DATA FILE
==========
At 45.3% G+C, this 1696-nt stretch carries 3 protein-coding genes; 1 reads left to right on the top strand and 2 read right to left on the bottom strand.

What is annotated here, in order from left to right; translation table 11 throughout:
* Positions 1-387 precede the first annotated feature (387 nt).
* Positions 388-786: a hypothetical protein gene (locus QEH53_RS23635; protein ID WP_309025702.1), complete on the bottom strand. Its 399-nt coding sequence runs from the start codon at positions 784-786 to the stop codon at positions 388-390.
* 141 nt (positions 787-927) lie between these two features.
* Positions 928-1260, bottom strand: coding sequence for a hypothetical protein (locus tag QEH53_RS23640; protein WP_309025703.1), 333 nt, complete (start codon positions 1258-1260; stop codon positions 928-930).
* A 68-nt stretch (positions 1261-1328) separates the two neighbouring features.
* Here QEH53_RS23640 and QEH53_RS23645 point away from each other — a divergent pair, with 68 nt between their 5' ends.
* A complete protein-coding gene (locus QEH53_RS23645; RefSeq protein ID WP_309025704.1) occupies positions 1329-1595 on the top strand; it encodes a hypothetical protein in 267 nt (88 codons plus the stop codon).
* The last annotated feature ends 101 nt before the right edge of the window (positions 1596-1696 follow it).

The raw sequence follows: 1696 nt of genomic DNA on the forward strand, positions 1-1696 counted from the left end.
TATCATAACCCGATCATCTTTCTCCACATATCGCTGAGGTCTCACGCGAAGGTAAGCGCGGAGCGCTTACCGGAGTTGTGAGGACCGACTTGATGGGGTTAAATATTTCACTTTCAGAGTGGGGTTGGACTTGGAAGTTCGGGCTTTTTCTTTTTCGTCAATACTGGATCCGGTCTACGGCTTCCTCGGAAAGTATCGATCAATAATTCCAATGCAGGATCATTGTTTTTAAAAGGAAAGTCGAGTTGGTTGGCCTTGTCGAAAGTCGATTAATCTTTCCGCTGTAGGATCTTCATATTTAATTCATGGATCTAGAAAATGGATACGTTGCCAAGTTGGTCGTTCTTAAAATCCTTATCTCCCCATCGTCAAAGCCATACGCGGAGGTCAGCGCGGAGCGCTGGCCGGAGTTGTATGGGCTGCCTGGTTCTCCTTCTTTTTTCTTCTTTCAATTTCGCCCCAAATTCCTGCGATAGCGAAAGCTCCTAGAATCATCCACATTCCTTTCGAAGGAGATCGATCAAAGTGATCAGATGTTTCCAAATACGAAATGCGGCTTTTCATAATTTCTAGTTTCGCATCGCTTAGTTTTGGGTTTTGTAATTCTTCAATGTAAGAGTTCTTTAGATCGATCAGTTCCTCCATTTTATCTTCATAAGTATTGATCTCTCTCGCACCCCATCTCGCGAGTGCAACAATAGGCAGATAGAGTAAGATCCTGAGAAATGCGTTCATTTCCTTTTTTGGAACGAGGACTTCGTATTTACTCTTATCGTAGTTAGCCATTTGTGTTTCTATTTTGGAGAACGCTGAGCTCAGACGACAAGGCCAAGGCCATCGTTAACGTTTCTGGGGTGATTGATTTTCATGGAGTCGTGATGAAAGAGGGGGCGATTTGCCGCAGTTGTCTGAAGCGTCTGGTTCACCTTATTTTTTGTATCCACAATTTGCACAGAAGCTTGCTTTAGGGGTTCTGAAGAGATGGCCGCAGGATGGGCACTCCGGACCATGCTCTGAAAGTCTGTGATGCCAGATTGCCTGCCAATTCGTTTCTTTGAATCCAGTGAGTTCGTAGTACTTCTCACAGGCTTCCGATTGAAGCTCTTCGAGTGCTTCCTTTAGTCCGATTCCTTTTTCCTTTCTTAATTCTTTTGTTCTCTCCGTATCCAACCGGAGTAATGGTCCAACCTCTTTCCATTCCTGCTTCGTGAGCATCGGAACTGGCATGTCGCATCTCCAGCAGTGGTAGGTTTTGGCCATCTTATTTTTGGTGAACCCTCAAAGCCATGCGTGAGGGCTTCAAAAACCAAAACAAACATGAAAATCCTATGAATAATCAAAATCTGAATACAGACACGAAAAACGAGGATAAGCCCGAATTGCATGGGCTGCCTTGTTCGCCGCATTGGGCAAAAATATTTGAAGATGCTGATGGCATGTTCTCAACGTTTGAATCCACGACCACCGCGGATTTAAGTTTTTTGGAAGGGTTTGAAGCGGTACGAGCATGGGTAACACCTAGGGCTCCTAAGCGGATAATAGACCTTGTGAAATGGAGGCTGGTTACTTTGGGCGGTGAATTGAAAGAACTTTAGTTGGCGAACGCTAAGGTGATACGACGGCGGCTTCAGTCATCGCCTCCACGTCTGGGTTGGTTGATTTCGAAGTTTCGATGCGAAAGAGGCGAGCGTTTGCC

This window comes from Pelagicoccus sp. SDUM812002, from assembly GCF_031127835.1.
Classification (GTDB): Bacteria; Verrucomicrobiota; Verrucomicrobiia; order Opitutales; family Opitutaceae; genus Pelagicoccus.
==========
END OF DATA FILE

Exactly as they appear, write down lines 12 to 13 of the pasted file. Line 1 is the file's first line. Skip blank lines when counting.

TATCATAACCCGATCATCTTTCTCCACATATCGCTGAGGTCTCACGCGAAGGTAAGCGCGGAGCGCTTACCGGAGTTGTGAGGACCGACTTGATGGGGTTAAATATTTCACTTTCAGAGTGGGGTTGGACTTGGAAGTTCGGGCTTTTTCTTTTTCGTCAATACTGGATCCGGTCTACGGCTTCCTCGGAAAGTATCGATCAATAATTCCAATGCAGGATCATTGTTTTTAAAAGGAAAGTCGAGTTGGTTGGCCTTGTCGAAAGTCGATTAATCTTTCCGCTGTAGGATCTTCATATTTAATTCATGGATCTAGAAAATGGATACGTTGCCAAGTTGGTCGTTCTTAAAATCCTTATCTCCCCATCGTCAAAGCCATACGCGGAGGTCAGCGCGGAGCGCTGGCCGGAGTTGTATGGGCTGCCTGGTTCTCCTTCTTTTTTCTTCTTTCAATTTCGCCCCAAATTCCTGCGATAGCGAAAGCTCCTAGAATCATCCACATTCCTTTCGAAGGAGATCGATCAAAGTGATCAGATGTTTCCAAATACGAAATGCGGCTTTTCATAATTTCTAGTTTCGCATCGCTTAGTTTTGGGTTTTGTAATTCTTCAATGTAAGAGTTCTTTAGATCGATCAGTTCCTCCATTTTATCTTCATAAGTATTGATCTCTCTCGCACCCCATCTCGCGAGTGCAACAATAGGCAGATAGAGTAAGATCCTGAGAAATGCGTTCATTTCCTTTTTTGGAACGAGGACTTCGTATTTACTCTTATCGTAGTTAGCCATTTGTGTTTCTATTTTGGAGAACGCTGAGCTCAGACGACAAGGCCAAGGCCATCGTTAACGTTTCTGGGGTGATTGATTTTCATGGAGTCGTGATGAAAGAGGGGGCGATTTGCCGCAGTTGTCTGAAGCGTCTGGTTCACCTTATTTTTTGTATCCACAATTTGCACAGAAGCTTGCTTTAGGGGTTCTGAAGAGATGGCCGCAGGATGGGCACTCCGGACCATGCTCTGAAAGTCTGTGATGCCAGATTGCCTGCCAATTCGTTTCTTTGAATCCAGTGAGTTCGTAGTACTTCTCACAGGCTTCCGATTGAAGCTCTTCGAGTGCTTCCTTTAGTCCGATTCCTTTTTCCTTTCTTAATTCTTTTGTTCTCTCCGTATCCAACCGGAGTAATGGTCCAACCTCTTTCCATTCCTGCTTCGTGAGCATCGGAACTGGCATGTCGCATCTCCAGCAGTGGTAGGTTTTGGCCATCTTATTTTTGGTGAACCCTCAAAGCCATGCGTGAGGGCTTCAAAAACCAAAACAAACATGAAAATCCTATGAATAATCAAAATCTGAATACAGACACGAAAAACGAGGATAAGCCCGAATTGCATGGGCTGCCTTGTTCGCCGCATTGGGCAAAAATATTTGAAGATGCTGATGGCATGTTCTCAACGTTTGAATCCACGACCACCGCGGATTTAAGTTTTTTGGAAGGGTTTGAAGCGGTACGAGCATGGGTAACACCTAGGGCTCCTAAGCGGATAATAGACCTTGTGAAATGGAGGCTGGTTACTTTGGGCGGTGAATTGAAAGAACTTTAGTTGGCGAACGCTAAGGTGATACGACGGCGGCTTCAGTCATCGCCTCCACGTCTGGGTTGGTTGATTTCGAAGTTTCGATGCGAAAGAGGCGAGCGTTTGCC

This window comes from Pelagicoccus sp. SDUM812002, from assembly GCF_031127835.1.